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Hand Seasoning a Polishing Pad


Baron_Von_Awesome
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Next time you finish polishing out a few panels of a car, take a look at the pad. Notice that there are spots where there is caked in polish - and spots where there's really nothing at all. Why waste the potential of your polishing pad?!

 

Before you begin using your buffer, put some product on the pad as you normally would. Now here's the fun part - using your hand, lightly spread the polish over the entire surface of the pad. You don't have to heavily massage it in - just spread it out.

 

Once the product is spread across the pad, go ahead and once again apply some product like you normally would (3 peas sized drops) and begin polishing. You'll find that you have better cutting power and that you will also be able to complete the whole car faster as a result - you're now using 100% of your polishing pad surface!

 

Enjoy :)

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Absolutely, great advice. I also spray 2 sprays of Detail Spray prior to putting the product on to prime the pad. Once on, I spread it without the power on in a small area. From there, I turn on to speed 2 to cover my area, then bump up accordingly to polish/wax.

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Absolutely, great advice. I also spray 2 sprays of Detail Spray prior to putting the product on to prime the pad. Once on, I spread it without the power on in a small area. From there, I turn on to speed 2 to cover my area, then bump up accordingly to polish/wax.

 

...and then you're almost finished: If you're using the Fine Machine Polish, turn the PC back down to speed 2 - 3 after you've broken down the polish at speed 5 -6; make a few slow passes with very light pressure and watch your gloss level go through the roof. Works great for red cars especially! You can also do it as a 3rd step by using FMP on the black pad.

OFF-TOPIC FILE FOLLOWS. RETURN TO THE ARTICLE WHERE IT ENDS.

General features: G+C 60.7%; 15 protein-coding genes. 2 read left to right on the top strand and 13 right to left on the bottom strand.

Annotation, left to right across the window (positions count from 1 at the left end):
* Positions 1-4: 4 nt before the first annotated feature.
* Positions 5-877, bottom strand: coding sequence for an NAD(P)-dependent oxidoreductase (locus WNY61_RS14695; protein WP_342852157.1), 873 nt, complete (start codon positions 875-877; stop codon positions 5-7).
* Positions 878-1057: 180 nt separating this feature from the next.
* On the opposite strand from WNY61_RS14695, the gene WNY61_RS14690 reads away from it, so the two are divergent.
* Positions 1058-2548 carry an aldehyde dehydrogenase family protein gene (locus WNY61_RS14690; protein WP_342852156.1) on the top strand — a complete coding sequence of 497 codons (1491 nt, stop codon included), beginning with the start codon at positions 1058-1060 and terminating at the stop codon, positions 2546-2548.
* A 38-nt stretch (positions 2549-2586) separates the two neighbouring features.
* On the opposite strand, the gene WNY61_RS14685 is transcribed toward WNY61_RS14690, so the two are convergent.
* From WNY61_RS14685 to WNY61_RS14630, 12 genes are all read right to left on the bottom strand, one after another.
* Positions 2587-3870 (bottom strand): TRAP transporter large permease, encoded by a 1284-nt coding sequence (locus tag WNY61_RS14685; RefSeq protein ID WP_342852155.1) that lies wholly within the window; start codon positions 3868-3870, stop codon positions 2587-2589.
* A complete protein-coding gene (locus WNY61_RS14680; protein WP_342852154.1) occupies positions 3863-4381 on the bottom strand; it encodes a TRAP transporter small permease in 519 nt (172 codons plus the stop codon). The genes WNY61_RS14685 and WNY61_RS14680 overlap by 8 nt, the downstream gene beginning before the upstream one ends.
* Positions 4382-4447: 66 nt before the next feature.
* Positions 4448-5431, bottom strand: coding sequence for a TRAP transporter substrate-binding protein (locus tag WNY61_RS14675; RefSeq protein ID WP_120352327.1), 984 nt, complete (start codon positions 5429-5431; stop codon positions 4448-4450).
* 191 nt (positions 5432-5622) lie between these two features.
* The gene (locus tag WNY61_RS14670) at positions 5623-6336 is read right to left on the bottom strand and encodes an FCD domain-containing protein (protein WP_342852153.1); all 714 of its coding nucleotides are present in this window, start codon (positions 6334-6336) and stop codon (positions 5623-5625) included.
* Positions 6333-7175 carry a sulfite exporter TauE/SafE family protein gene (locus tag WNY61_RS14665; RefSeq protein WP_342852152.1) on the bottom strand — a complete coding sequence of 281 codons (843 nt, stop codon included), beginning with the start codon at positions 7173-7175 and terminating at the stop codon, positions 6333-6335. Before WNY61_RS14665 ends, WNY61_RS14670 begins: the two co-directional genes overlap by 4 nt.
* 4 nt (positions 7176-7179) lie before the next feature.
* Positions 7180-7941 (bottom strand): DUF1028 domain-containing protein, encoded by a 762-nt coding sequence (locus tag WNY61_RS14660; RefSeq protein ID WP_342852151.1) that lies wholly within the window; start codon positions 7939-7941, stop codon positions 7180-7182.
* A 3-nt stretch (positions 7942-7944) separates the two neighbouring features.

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...and then you're almost finished: If you're using the Fine Machine Polish, turn the PC back down to speed 2 - 3 after you've broken down the polish at speed 5 -6; make a few slow passes with very light pressure and watch your gloss level go through the roof. Works great for red cars especially! You can also do it as a 3rd step by using FMP on the black pad.

 

 

We need a sticky on tips, I never thought about doing this. I'll try it next time... THANKS! :thumbsup:

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i just tried this yesterday and it didnt work like i thought it would, maybe i was doing something wrong?:confused::confused:

 

i put 4 pea sized drops around the pad and tried lightly spreading them with my finger but they just smeared into a single line and didnt go across the pad. I tried light pressure and heavy pressure with the same results. What did i do wrong?:confused::confused::confused::confused:

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I tried this last weekend when I was correcting a nasty scratch on the hood of a neighbors Outback. I seasoned the pad, started with the top 1/3 of the pad making contact, then began to work the area. Holy crap, the scratch was gone! I did the remainder of the hood, since it was going faster than it had in the past. Can't wait to start working the scratches on my truck this weekend! :pc:

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i just tried this yesterday and it didnt work like i thought it would, maybe i was doing something wrong?:confused::confused:

 

i put 4 pea sized drops around the pad and tried lightly spreading them with my finger but they just smeared into a single line and didnt go across the pad. I tried light pressure and heavy pressure with the same results. What did i do wrong?:confused::confused::confused::confused:

 

 

Did you ever get the process down on the pad seasoning? Curiuos myself. Have yet to try, but would like to have a good knowledge before I attempt it. Thanks!

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